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Gov't mulls bankrolling amateur innovators to boost quality, yields

Update: May, 05/2015 - 09:24

The Government is committed to supporting people with creative ideas, Nguyen Quan, Minister of Science and Technology, told Ha Noi Moi (New Ha Noi) newspaper.

How is Viet Nam situated in terms of technical innovation, in particular the contribution of Vietnamese amateurs (those who are not scientists, engineers, etc.)?

Viet Nam is very proud to have a good contingent of well educated scientists working at research institutes and universities. They are leading science and technology development in our country. However, in general, I would say that the demand is bigger than supply. So it is a good idea to call for the participation of amateur innovators from enterprises, organisations and individuals from all walks of life. There are many people who do not have academic qualifications but are passionate about innovating and further developing science and technology in the country.

We should give them opportunities and support to conduct research and apply their work in their own families and communities.

What is the Ministry of Science and Technology (MoST) doing to support amateur innovators?

For many years now, we have supported individuals trying new ways to boost yield and product quality. We have invited amateur innovators to attend National Techmart fairs and even international technology fairs that showcase advanced technology and technological innovations. Through such fairs, some people with ideas have become successful entrepreneurs.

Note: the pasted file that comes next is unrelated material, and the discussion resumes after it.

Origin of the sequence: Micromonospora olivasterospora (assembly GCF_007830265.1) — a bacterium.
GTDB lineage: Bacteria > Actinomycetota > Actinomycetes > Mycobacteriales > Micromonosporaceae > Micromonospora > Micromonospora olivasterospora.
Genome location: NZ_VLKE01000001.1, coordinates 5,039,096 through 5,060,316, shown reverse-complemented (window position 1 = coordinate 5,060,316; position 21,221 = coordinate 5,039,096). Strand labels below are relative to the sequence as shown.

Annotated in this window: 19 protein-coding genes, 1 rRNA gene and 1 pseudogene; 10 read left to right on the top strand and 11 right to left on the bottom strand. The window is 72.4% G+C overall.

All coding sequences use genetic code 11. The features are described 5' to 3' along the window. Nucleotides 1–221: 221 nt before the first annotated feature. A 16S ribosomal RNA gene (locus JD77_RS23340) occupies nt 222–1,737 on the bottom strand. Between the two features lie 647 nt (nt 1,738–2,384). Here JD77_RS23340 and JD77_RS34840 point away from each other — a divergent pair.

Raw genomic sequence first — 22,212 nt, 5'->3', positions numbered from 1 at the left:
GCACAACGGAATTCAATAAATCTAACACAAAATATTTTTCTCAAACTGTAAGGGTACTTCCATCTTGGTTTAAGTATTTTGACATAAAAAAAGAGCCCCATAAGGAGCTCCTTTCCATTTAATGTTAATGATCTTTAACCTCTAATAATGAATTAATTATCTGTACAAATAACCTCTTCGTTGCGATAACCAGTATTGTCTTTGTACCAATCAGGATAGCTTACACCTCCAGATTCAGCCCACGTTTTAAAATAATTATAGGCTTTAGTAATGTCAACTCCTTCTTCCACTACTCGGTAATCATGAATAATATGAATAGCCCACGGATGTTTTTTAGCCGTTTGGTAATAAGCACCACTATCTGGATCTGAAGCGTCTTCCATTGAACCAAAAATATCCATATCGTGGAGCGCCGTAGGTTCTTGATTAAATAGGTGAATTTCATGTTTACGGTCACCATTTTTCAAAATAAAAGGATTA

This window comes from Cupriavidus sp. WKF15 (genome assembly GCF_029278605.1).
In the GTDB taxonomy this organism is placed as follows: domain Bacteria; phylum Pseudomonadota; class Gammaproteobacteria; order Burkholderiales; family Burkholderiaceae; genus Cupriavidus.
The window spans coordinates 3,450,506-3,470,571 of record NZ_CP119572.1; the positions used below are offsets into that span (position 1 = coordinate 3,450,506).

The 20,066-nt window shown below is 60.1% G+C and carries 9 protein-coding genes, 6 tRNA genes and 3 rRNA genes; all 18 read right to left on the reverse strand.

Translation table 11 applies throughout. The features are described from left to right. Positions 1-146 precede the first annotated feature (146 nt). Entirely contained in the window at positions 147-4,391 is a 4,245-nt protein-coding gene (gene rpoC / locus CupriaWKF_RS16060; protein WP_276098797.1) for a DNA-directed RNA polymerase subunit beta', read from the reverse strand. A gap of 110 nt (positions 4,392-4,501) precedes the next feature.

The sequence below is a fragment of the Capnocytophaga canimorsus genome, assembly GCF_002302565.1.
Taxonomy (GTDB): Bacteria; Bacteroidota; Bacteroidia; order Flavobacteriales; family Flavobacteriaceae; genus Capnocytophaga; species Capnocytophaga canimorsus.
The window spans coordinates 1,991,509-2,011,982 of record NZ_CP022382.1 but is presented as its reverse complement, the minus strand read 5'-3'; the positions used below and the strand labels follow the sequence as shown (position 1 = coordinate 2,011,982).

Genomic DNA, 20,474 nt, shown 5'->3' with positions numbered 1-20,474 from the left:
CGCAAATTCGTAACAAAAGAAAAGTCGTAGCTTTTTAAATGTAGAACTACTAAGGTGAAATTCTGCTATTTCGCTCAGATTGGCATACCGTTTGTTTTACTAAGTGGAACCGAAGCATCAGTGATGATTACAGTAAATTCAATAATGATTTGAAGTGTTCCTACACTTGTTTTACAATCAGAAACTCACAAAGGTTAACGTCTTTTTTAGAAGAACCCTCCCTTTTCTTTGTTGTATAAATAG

The 2013 Law on Science and Technology contains several clauses on amateur innovators. MoST plans to launch a campaign to mobilise and encourage more people to engage in research in their own fields. So farmers can conduct field trials on their own rice fields or the workers to apply their own innovations in their daily work.

In 2012, the Government issued Decree 13, which emphasises that the Government, ministries, sectors, local governments and others have the duty to assist and support citizens' innovations. However, I have to admit that the Government's Decree 13 has not been properly implemented. There is a plan for the National Office of Intellectual Property under the MoST to work with Finance Ministry to formulate a Circular on Financial Mechanisms to Support Citizen's Innovations.

So far, the Government has not given any financial support to amateur innovators. We have encouraged them and offered technical advice. So I hope that when the Circular is adopted, it will become an effective tool, encouraging more people to get involved in research and come up with good, effective innovations.

Of course, as far as the MoST is concerned, we plan to set up intellectual property offices in all 63 cities and provinces that will support residents with innovative ideas in their respective localities. If proposed innovations have potential, the provincial offices will facilitate follow-up by asking scientists from various national institutes and universities to get involved.

In addition, we should encourage enterprises to co-finance the practical application of innovations.

How can the media help?

While MoST will be the focal point in mass communication campaigns to highlight good innovations, the media can disseminate ideas as well as important information on what is happening in the field, not only to the public, but also to existing and potential innovators. The media can channel expert advice to budding innovators nationwide. — VNS

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